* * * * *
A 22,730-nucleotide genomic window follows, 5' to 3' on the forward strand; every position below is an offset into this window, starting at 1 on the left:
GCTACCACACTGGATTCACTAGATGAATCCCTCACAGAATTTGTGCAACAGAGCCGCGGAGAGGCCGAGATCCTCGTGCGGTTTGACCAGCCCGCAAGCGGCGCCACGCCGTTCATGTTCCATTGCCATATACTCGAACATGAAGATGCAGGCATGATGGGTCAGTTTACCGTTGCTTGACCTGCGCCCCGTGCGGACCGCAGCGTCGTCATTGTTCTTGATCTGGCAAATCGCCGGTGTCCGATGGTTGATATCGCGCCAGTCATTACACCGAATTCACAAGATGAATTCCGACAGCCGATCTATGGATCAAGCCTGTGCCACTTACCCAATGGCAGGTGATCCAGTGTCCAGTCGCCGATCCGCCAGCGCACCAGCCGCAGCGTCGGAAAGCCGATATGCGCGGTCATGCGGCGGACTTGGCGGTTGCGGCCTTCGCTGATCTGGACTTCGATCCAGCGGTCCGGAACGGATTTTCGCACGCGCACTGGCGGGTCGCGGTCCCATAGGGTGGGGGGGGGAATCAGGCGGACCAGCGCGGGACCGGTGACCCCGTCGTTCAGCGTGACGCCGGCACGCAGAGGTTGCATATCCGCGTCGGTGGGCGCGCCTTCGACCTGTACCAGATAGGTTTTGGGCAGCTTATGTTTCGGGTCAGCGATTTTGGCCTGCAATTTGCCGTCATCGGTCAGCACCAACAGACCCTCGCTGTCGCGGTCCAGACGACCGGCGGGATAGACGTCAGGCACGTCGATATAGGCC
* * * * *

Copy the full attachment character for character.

A 22,730-nucleotide genomic window follows, 5' to 3' on the forward strand; every position below is an offset into this window, starting at 1 on the left:
GCTACCACACTGGATTCACTAGATGAATCCCTCACAGAATTTGTGCAACAGAGCCGCGGAGAGGCCGAGATCCTCGTGCGGTTTGACCAGCCCGCAAGCGGCGCCACGCCGTTCATGTTCCATTGCCATATACTCGAACATGAAGATGCAGGCATGATGGGTCAGTTTACCGTTGCTTGACCTGCGCCCCGTGCGGACCGCAGCGTCGTCATTGTTCTTGATCTGGCAAATCGCCGGTGTCCGATGGTTGATATCGCGCCAGTCATTACACCGAATTCACAAGATGAATTCCGACAGCCGATCTATGGATCAAGCCTGTGCCACTTACCCAATGGCAGGTGATCCAGTGTCCAGTCGCCGATCCGCCAGCGCACCAGCCGCAGCGTCGGAAAGCCGATATGCGCGGTCATGCGGCGGACTTGGCGGTTGCGGCCTTCGCTGATCTGGACTTCGATCCAGCGGTCCGGAACGGATTTTCGCACGCGCACTGGCGGGTCGCGGTCCCATAGGGTGGGGGGGGGAATCAGGCGGACCAGCGCGGGACCGGTGACCCCGTCGTTCAGCGTGACGCCGGCACGCAGAGGTTGCATATCCGCGTCGGTGGGCGCGCCTTCGACCTGTACCAGATAGGTTTTGGGCAGCTTATGTTTCGGGTCAGCGATTTTGGCCTGCAATTTGCCGTCATCGGTCAGCACCAACAGACCCTCGCTGTCGCGGTCCAGACGACCGGCGGGATAGACGTCAGGCACGTCGATATAGGCC